Via Christi Health provided $90.5 million in community benefit in fiscal year 2012
WICHITA, KAN. – Via Christi Health provided $90.5 million in community benefit in fiscal year 2012 to the communities it serves in Kansas and northeast Oklahoma – up from $82 million the previous year, reflecting its long-standing mission and dedication to caring for the vulnerable and improving community health. The total includes $46.8 million in traditional charity care, nearly $21.7 million in unpaid costs of Medicaid services and $22 million worth of other community benefit services. Via Christi provided more than $75.8 million in community benefit in Wichita.
In reporting its community benefit, Via Christi Health follows the guidelines set by the Catholic Health Association which calls for all Community Benefit numbers to be reported at cost, not charges. Bad debt (unpaid or uncollectible bills) and unpaid costs of Medicare services are not included. The CHA guidelines are similar to guidelines set by the American Hospital Association and the Internal Revenue Service for reporting Community Benefit. However, the AHA and the IRS allow for including bad debt and unpaid costs of Medicare services and with this methodology Via Christi Health’s community benefit would equal $124.4 million.
“Through our charity care, community outreach, education and services, Via Christi is helping to ensure people in need may access health care because each life matters,” said Jeff Korsmo, president and chief executive officer for Via Christi Health. “Our senior villages, clinics and hospitals work actively within their communities to create and support programs that focus on expanding access to care for people who are poor or otherwise underserved.”
Lynnette RauvolaBouta, senior vice president, Mission Integration, agreed, noting that Via Christi’s founding congregations, the Sisters of the Sorrowful Mother and the Sisters of St. Joseph of Wichita (now the Congregation of St. Joseph), have been “meeting the health needs of people living in the communities we serve for more than 100 years.”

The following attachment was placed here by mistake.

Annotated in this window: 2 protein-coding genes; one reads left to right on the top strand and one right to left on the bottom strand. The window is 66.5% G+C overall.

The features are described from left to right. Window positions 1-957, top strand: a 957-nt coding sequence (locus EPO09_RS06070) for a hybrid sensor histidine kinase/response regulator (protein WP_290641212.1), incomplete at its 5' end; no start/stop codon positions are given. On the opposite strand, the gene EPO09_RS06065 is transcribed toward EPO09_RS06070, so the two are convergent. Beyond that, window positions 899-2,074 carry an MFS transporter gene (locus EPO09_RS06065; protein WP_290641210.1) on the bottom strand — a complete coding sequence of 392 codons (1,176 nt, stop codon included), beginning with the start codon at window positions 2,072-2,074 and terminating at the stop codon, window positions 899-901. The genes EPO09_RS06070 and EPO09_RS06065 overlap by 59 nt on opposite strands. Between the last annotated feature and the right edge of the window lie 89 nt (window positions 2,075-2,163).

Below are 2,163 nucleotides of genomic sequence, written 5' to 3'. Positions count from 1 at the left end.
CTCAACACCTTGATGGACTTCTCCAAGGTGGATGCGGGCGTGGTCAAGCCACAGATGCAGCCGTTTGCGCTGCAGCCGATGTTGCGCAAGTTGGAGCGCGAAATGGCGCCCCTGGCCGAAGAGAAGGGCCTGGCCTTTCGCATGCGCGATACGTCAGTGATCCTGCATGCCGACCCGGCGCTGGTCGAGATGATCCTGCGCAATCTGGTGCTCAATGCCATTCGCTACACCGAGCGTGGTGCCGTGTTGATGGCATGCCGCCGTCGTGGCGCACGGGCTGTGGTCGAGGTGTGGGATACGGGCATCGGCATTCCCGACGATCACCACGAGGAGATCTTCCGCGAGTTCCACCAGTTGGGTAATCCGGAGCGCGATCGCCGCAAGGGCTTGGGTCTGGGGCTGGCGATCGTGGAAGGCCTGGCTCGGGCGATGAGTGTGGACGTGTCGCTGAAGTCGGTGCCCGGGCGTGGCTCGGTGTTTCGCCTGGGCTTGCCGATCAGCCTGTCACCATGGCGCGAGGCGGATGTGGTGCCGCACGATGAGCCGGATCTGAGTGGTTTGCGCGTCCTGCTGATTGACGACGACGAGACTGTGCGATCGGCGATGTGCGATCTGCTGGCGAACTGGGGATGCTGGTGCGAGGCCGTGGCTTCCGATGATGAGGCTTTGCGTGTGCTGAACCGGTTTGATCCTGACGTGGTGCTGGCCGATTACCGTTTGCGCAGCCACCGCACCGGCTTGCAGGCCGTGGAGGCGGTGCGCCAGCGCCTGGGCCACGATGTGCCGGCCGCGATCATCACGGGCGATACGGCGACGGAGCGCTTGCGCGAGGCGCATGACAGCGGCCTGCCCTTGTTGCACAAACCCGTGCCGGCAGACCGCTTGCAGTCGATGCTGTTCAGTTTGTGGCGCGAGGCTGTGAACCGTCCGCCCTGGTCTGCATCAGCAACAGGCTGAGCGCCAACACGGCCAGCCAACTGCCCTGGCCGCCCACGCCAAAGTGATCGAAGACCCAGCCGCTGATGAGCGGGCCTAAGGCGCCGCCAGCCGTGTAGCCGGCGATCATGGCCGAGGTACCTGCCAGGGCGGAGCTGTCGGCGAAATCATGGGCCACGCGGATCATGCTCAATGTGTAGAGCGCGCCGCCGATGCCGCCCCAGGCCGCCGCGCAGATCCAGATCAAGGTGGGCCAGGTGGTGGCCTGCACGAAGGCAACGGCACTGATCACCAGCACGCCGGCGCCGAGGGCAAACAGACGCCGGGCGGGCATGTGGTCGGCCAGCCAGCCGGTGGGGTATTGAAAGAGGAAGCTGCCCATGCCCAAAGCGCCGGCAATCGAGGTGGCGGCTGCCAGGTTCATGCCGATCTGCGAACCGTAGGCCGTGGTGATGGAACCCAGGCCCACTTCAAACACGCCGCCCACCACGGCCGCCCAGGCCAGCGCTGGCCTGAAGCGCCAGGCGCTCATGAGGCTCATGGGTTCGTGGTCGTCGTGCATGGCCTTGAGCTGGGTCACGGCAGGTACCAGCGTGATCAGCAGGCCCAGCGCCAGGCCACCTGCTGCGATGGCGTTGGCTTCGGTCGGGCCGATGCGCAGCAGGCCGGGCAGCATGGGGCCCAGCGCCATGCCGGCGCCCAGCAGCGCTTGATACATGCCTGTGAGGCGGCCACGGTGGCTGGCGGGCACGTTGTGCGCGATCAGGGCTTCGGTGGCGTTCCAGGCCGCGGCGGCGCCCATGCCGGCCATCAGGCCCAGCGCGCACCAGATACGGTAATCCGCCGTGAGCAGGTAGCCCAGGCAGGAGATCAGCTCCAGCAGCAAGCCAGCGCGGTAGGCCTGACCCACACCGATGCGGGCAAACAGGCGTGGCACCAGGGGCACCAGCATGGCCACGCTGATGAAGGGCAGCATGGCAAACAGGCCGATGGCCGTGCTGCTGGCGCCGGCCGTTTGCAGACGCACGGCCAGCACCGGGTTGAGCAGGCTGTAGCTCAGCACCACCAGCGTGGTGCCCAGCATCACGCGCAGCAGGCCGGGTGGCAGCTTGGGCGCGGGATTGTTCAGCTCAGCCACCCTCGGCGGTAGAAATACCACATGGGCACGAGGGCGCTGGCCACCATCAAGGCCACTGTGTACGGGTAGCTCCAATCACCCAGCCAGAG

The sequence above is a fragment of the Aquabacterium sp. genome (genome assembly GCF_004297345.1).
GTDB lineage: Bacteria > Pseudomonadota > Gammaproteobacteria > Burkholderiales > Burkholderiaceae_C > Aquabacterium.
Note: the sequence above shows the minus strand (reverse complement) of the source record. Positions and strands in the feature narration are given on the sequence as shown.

In addition to charity care for patients who qualify for discounted or free care and unpaid costs of Medicaid services, Via Christi’s FY 2012 community benefit included:
More than $2.5 million in subsidized health services provided by our specialty and family practice clinics, our behavioral health services facilities and other subsidized health services.
Nearly $15.4 million to train future physicians, nurses and other health professionals.
More than $4 million in other community benefit services such as support of community clinics, health screenings, research, community building activities and donations of space to community organizations.
Community benefits must meet at least one of the following criteria: improve access to health services, enhance community health, advance medical knowledge and demonstrate charitable purpose. Via Christi provides community benefit by responding to needs of special populations, such as minorities, frail elderly, poor persons with disabilities, the chronically mentally ill, and persons with AIDS; or supply services or programs that would likely be discontinued if the decision were made on a purely financial basis.
Examples of Via Christi’s community benefit in Wichita include:
Charity care and unpaid costs of providing Medicaid services provided at Via Christi’s hospitals and clinics.
Health professions education for physicians — including the seventh largest graduate medical education program in the country, laboratory technicians, nurses, pharmacists, physical therapists, radiology technicians, certified nursing assistants and social services workers.
Support for Wichita State University’s Advanced Education in General Dentistry program, where new dentists provide dental care at reduced rates for low-income or uninsured clients.
Support of community medical clinics, health screenings and other community health programs.
Support of Wichita’s Gerard House, which provides a safe, caring, supportive home for young women choosing to give birth as they decide whether to keep and raise their children or place them with adoptive couples.